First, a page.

Having the ability to illustrate concepts can be a huge advantage in your industry. Illustrations are essential to selling a concept, as they can provide a visual representation of an idea, as well as provide blueprints for how an event or product should look. This quick guide will discuss when to use illustrations and how to use them to tell a story.
When deciding what your sketches will convey, it’s important to decide on the subject or focal point of your illustration. Each illustration’s purpose is to capture a moment or scene of an important subject you want your audience to see. Before diving in, make a couple quick doodles on paper, highlighting the important elements of your concept. By doing so will help you decide on the direction of your illustration.
Types of Sketches
Before diving into an illustrative piece, it’s important to decide what style works best for your concept. This will be determined based on the subject of your idea serving the illustration’s purpose. For example, are you showcasing a product that people are interacting with? Or are you capturing the layout of an event? There are many ways to go about designing a piece, before starting it is important to determine what design style to move forward with. The three most common drawing categories are aerial perspective, storyboards, and subject sketches.
A landscape drawing on a plane, that shows depth & dimension (TBS Wrecked Island, San Diego Comic Con)
A sketch that captures the tone of an environment or a setting. ( Dr. Who Experience, San Diego Comic Con)
Drawing that focuses on the structure or build of an object or person. (Universal Studios, Secret Life of Pets 2)
Telling the Story
What is it that you want your illustration to convey? What moment is it that you are trying to capture? These are the two most important questions to ask yourself when deciding on a design direction. For example, if your concept is an interactive piece that draws in crowds, you will want to focus your scene on that fabricated piece. Capturing that “scene” may require you to fill in a crowd of people buzzing around the interactive piece. Keeping your crowd figures loose and vague, will naturally fill the space without directing too much attention to the crowd.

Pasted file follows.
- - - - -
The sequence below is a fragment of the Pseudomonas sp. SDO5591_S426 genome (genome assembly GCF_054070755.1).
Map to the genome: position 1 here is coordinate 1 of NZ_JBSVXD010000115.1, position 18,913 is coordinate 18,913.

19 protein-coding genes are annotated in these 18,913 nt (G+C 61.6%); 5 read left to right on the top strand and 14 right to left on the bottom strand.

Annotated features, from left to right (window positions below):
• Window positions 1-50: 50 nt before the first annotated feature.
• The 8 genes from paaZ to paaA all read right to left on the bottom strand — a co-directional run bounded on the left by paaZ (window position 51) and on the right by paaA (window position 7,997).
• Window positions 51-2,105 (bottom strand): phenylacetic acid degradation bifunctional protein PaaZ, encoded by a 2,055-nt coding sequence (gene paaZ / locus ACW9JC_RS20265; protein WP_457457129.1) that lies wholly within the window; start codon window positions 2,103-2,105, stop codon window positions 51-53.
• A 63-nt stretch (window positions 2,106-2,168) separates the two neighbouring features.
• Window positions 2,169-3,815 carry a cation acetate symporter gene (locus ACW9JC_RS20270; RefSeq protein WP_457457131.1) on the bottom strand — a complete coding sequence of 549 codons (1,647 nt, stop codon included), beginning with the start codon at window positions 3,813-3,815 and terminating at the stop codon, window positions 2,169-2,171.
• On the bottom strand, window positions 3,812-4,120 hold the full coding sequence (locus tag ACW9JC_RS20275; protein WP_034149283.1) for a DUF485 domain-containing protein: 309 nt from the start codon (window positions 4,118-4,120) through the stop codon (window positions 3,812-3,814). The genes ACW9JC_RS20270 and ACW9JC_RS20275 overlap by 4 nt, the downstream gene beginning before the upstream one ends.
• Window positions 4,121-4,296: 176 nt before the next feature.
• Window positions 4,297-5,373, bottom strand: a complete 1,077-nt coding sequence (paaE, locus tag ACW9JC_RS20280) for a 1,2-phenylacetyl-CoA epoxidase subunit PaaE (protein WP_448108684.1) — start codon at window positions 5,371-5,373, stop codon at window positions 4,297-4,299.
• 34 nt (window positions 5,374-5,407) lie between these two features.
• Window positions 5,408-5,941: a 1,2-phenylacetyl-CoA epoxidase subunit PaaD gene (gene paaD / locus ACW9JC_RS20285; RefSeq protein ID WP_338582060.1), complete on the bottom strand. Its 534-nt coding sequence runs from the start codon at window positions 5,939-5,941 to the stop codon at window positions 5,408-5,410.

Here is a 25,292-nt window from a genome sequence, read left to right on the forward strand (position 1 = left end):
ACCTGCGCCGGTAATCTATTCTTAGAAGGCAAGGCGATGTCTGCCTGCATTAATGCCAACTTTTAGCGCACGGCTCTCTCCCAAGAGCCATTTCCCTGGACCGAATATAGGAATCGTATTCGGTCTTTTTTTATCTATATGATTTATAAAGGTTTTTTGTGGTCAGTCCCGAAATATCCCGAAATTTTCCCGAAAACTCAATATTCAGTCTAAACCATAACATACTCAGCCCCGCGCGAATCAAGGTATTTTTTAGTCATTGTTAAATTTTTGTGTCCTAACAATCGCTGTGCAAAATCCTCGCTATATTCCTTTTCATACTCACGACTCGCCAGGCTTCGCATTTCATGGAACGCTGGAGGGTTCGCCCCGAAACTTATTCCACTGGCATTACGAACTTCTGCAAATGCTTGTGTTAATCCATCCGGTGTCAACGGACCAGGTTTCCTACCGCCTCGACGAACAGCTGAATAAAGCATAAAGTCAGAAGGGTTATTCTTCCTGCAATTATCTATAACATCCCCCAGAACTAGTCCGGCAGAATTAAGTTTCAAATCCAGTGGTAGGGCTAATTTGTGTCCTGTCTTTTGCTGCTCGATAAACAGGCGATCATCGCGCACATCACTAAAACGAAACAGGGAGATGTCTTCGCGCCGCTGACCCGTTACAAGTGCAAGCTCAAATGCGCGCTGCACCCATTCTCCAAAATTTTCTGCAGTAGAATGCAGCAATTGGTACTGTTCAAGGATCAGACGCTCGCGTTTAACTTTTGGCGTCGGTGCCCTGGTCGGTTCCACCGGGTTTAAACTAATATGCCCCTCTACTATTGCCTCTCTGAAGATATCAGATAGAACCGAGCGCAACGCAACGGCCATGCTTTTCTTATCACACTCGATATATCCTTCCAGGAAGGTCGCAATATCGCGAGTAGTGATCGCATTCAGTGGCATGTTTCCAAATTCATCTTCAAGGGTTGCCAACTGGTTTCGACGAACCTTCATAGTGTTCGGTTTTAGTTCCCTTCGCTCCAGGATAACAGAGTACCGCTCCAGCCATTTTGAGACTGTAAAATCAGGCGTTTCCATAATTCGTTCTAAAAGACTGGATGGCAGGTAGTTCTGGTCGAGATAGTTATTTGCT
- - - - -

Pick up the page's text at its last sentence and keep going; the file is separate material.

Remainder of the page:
Color or Grayscale?
Illustrations don’t always have to be in full color to convey a mood or be appreciated, sometimes working in grayscale can be equally as powerful. At times, especially with preliminary drawings, grayscale illustrations are acceptable and achieve the same objective. Defining your illustration’s purpose can help you decide whether or not color is necessary. Is it a preliminary drawing you are working on? Or the final piece? What is the turnaround time for your illustration? These are all important factors to consider, before jumping straight into color.
Incorporating color can be tricky and time consuming if you don’t already have a system. I recommend deciding on a color palette for each illustration before adding any color. When doing so, consider the setting, genre and tone of your illustration. Take a moment to consider how you might want your audience to feel when viewing your illustration. Is the setting mysterious and intimate? Or loud and bursting with energy? I personally like to work within analogous color schemes. I find that when using a series of colors that blend well together, it’s easy to maintain control and balance within my work.
By using color detail sparingly, you can control the focal point of your illustration. Try washing single tones of color over areas that the audience doesn’t need to focus on, such as crowds of people, surrounding buildings, and backgrounds. Doing so will create depth in your illustrations, and naturally direct your audience’s eye to where you add detailed color and highlights.
Including Your Client’s Brand
Although incorporating branding sounds like a selling point, it can quickly become a turn off if done incorrectly, especially with preliminary illustrations. With that being said, it is important to keep things vague and loose. Try roughly sketching in logos and materials relating to your client’s brand, with a basic wash of color. You will want to avoid adding too much detail or color to branded areas. Your job as a concept artist is to capture a moment as a whole, there will come a time later down the road, when branding is discussed and detail to those elements will be called for. For the first and second round of designs, try to focus your illustration on grasping the look and feel of your concept, and illustrate a scene that tells the brand’s story.
Using Sketches to Support Your Experiential Strategy
Having the ability to sketch out and create scenes from scratch gives you flexibility that you may not have when working within design programs. It also adds a touch of uniqueness and originality to your proposals, helping you to stand out from the competition. It is always good to keep a journal at your side, where you can scribble down doodles and reference sketches for ideas that come to mind.
With time and practice, you will find that getting your ideas out on paper can be a seamless and rewarding process.